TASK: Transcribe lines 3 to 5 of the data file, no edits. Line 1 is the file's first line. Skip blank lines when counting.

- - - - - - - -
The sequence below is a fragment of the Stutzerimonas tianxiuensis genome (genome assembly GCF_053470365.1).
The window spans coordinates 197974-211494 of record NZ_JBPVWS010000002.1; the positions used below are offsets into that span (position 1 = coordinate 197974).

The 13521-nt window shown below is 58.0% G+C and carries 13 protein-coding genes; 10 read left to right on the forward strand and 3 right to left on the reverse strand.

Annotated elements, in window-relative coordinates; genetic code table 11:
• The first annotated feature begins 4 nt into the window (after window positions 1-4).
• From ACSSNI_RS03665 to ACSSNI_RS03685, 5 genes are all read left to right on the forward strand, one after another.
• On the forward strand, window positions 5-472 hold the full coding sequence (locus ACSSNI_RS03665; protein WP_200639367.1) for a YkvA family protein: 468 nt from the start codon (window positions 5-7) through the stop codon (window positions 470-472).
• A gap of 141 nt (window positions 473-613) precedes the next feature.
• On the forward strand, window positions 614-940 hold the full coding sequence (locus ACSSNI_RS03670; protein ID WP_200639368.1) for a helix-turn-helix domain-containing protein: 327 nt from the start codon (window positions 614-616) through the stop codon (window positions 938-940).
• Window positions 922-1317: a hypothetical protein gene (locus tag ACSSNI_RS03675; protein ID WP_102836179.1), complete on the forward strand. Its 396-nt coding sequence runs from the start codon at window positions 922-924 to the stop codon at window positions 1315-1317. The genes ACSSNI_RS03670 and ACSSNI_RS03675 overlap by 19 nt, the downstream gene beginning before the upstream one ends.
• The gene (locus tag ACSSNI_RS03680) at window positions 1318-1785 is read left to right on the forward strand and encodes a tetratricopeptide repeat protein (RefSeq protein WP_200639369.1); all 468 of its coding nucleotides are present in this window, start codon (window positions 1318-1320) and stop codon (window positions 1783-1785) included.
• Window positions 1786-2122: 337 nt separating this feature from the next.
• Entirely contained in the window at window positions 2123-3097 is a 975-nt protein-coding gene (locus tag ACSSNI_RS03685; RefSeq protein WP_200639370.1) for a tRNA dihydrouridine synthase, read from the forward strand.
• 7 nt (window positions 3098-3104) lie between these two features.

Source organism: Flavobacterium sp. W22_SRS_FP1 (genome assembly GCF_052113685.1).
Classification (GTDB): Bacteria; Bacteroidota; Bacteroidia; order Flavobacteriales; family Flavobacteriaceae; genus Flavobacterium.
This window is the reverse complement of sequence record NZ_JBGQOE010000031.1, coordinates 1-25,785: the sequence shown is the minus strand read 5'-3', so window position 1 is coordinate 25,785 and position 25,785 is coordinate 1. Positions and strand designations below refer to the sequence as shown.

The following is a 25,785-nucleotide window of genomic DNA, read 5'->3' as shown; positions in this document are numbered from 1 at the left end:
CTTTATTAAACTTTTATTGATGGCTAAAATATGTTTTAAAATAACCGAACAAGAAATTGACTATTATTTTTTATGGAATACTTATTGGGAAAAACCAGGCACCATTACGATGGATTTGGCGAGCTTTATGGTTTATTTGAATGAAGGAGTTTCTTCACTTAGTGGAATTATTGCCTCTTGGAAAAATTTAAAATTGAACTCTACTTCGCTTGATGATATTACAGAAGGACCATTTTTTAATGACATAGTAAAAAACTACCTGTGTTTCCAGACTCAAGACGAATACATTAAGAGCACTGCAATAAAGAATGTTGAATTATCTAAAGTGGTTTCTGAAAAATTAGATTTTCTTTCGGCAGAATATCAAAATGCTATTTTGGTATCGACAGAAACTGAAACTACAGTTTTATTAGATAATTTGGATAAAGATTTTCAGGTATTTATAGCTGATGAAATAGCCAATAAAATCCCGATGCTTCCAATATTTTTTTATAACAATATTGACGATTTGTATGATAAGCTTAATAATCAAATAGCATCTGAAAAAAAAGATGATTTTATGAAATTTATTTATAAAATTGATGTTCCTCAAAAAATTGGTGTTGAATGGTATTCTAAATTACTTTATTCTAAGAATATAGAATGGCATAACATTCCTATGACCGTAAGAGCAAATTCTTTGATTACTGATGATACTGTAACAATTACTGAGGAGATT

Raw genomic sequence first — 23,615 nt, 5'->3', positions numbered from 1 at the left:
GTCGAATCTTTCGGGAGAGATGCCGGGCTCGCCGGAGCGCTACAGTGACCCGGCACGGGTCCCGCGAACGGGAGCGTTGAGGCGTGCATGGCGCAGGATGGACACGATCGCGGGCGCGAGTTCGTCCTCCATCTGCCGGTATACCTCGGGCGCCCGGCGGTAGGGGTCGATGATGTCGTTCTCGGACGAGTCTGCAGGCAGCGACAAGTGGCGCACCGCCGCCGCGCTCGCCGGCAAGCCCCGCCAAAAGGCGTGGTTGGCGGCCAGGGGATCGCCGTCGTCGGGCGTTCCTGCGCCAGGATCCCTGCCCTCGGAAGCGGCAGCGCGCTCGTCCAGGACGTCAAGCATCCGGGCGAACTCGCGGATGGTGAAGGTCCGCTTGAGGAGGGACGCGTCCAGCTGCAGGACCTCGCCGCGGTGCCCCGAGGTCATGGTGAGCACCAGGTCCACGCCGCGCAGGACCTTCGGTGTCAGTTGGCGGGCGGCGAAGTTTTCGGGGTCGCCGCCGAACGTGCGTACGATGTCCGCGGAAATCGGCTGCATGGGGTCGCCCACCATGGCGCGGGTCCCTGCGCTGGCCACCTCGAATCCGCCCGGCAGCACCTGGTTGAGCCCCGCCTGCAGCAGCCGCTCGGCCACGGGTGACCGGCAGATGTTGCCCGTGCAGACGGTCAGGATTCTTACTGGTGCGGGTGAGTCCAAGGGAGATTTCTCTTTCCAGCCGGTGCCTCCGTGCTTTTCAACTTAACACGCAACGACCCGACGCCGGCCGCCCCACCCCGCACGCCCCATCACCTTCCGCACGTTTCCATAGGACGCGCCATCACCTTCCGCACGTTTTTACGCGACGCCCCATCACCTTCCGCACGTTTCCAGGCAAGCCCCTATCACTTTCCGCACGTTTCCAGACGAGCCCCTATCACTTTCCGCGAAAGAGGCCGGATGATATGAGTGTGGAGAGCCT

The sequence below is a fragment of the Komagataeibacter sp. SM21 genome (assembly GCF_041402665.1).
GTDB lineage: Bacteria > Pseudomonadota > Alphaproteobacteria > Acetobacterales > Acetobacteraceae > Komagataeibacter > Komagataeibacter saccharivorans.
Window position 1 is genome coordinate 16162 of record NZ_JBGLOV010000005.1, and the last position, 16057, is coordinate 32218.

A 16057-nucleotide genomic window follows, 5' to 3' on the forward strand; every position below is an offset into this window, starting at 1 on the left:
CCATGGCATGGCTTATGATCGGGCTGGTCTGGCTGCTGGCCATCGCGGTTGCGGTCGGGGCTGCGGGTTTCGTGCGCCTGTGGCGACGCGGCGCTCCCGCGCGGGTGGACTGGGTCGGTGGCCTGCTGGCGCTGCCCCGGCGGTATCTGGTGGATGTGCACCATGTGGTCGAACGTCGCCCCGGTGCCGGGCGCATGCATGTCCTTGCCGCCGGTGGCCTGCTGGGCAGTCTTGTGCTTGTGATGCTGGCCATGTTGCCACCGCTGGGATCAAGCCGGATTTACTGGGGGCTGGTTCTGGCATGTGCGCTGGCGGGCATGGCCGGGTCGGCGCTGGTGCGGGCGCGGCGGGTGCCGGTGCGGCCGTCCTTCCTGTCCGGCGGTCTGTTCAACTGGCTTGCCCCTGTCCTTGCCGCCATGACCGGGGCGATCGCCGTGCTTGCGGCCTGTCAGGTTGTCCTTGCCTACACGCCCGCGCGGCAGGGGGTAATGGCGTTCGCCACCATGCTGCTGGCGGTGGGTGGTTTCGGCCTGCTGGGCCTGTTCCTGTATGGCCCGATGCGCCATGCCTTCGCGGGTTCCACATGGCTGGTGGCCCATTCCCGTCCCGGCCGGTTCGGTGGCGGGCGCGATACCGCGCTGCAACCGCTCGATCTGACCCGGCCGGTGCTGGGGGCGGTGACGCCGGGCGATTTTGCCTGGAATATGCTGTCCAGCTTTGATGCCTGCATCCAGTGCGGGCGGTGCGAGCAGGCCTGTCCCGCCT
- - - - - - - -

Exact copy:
The 13521-nt window shown below is 58.0% G+C and carries 13 protein-coding genes; 10 read left to right on the forward strand and 3 right to left on the reverse strand.

Annotated elements, in window-relative coordinates; genetic code table 11:
• The first annotated feature begins 4 nt into the window (after window positions 1-4).